A SaaS Educational Content Pricing Model Emerges

In January 2001 as the dot com boom burst online education site wwwrrr.com went out of business overnight, literally. Coverage tended to focus on the employees – who ultimately filed a class action lawsuit for back pay and 401k contributions.

Lost in that ugly coverage was the blunt reality for teachers and schools that the new era of on-line content had a very dark side. Teachers who were relying on wwwrrr’s materials on January 9th were left with absolutely nothing on January 10th. They had no warning.

When schools buy a textbook they own the thing. If the vendor stops offering the book the school still has the thing. With cloud-based solutions schools are buying a license to a service. If the vendor stops offering the service it evaporates. Teachers rightly want some assurance that if they integrate a useful solution into their lesson plans that they can use it for several years.

There are enormous benefits associated with cloud-based materials (see below*). As the wwwrrr story illustrates there are significant hurdles to overcome as well.

The trick is to find a business model that insures products will be supported and sustained over the long haul. At the heart of this challenge is the question of how cloud-based instructional materials are priced. As we transition from physical textbooks to digital content we need a pricing model that is fair to everyone.

Pricing for cloud-based instructional materials will probably not look like the enterprise or personal SaaS markets because there are some unique structural issues that have to be reckoned with.

This post examines the market forces that are driving an emerging standard for SaaS pricing in education.

Production & Maintenance

As soon as textbooks are at the press the product becomes inert which is one of the big knocks on them. The benefit is that a book can be useful in and of itself decades after it was published. There is no ongoing maintenance.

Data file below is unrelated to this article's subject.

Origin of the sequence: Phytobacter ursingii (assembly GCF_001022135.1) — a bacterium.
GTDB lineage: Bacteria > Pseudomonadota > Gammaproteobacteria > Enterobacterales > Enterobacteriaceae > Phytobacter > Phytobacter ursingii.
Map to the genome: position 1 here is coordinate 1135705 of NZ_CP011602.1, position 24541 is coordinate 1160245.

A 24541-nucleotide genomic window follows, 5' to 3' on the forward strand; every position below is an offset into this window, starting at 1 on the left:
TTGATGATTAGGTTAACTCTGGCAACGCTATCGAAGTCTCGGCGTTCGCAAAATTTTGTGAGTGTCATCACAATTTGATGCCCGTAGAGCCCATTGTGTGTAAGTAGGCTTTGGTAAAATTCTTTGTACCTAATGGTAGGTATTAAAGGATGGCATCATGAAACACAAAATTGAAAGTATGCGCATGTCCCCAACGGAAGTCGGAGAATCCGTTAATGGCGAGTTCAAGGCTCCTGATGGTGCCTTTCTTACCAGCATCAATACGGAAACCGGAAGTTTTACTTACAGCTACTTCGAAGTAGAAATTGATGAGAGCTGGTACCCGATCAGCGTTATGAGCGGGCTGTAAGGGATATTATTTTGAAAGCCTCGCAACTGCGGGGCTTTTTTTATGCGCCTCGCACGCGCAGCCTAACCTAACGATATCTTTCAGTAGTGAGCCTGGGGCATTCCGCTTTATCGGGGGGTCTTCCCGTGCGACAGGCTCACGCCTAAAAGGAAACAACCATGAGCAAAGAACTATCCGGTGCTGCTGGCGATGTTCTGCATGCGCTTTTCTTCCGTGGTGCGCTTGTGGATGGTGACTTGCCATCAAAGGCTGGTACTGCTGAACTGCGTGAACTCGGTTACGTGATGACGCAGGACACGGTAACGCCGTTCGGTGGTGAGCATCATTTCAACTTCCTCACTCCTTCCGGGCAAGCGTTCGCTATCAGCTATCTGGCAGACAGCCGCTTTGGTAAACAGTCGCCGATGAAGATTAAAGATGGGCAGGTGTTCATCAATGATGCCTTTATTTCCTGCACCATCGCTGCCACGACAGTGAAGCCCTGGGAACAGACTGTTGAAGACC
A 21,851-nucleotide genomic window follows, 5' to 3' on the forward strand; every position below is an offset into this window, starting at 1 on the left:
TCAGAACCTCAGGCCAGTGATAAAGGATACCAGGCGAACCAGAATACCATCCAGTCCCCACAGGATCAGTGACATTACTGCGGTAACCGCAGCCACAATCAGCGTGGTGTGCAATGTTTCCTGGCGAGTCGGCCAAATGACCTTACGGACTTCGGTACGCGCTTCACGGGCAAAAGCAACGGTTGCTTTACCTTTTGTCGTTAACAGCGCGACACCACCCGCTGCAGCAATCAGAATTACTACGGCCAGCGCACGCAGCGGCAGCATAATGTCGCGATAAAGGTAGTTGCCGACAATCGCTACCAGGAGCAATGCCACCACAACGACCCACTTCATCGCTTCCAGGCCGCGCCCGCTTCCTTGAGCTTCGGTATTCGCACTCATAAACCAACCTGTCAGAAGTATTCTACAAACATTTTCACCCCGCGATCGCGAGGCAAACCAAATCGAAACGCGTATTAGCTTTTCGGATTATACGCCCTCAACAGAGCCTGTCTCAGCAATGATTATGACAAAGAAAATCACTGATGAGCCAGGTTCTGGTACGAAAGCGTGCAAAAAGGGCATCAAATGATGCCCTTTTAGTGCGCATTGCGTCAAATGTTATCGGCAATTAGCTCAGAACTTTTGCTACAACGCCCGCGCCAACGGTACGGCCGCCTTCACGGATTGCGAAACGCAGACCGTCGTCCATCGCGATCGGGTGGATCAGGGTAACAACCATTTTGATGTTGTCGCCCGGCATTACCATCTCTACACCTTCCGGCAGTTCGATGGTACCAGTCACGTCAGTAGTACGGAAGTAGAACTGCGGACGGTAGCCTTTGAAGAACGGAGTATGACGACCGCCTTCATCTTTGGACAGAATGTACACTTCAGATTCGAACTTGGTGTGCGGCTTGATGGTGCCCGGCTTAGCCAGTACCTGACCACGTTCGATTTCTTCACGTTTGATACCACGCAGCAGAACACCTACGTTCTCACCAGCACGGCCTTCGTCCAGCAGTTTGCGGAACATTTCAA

Software is more like a living organism that has to survive in a larger ecosystem. OS revisions, bug squashing, content updates, and new hardware platforms make ongoing maintenance an imperative. Software evolves as the platform evolves, sometimes on a daily basis.**

This means that publishers have to dedicate teams to the product after it is released, and those people need to be fairly compensated for the work they do. There is a need for an ongoing revenue stream to support this vital work.

Enter Subscription Pricing

The obvious solution to this problem is to sell the software as a service (SaaS) on a subscription.

Software as a Service (SaaS)pricing models are well-established in the corporate and personal software spaces. SalesforceEvernote  Netflix  and Google  have proven and accepted business models. In the education space, the Student Information Systems (SIS) market has gelled around standard subscription practices. SaaS instructional materials remain a laggard. The transition from the old adoption model for textbooks to something better adapted to digital content is very much in motion.

Investors are pushing hard for subscription models – they like the predictability of a steady stream of income. Since subscriptions cost less on an annual basis than a purchase it takes longer to spin up to profitability, but performance is much more sustainable over the long haul. Thus VCs and Private Equity investors place a valuation premium on this model.

The obvious result has been a slew of subscription-based educational software startups over the last several years.

Spiky Funding & Market Cadence

Subscriptions in schools run smack into the uncertain nature of school funding, particularly for materials purchases. There is no guarantee from year to year that a given funding source will be available.

The market solved this for print by doing adoptions on a scheduled refresh cycle (usually 5-7 years) for each subject area. Funds are specifically (categorically) set aside for this purpose. A big burst of funding over 18-24 months buys all the books, and then a small residual fund is available for replacing damaged or missing books through the tail of the adoption.

This funding structure is very unfriendly model for subscription-based products because the funding is so spiky.

That said, the cadence of switching core materials every 5-7 years makes a lot of sense for teachers. It usually takes them a couple of years to master a new set of materials, which they can then leverage into another 3-5 years of practice without having to completely start anew.***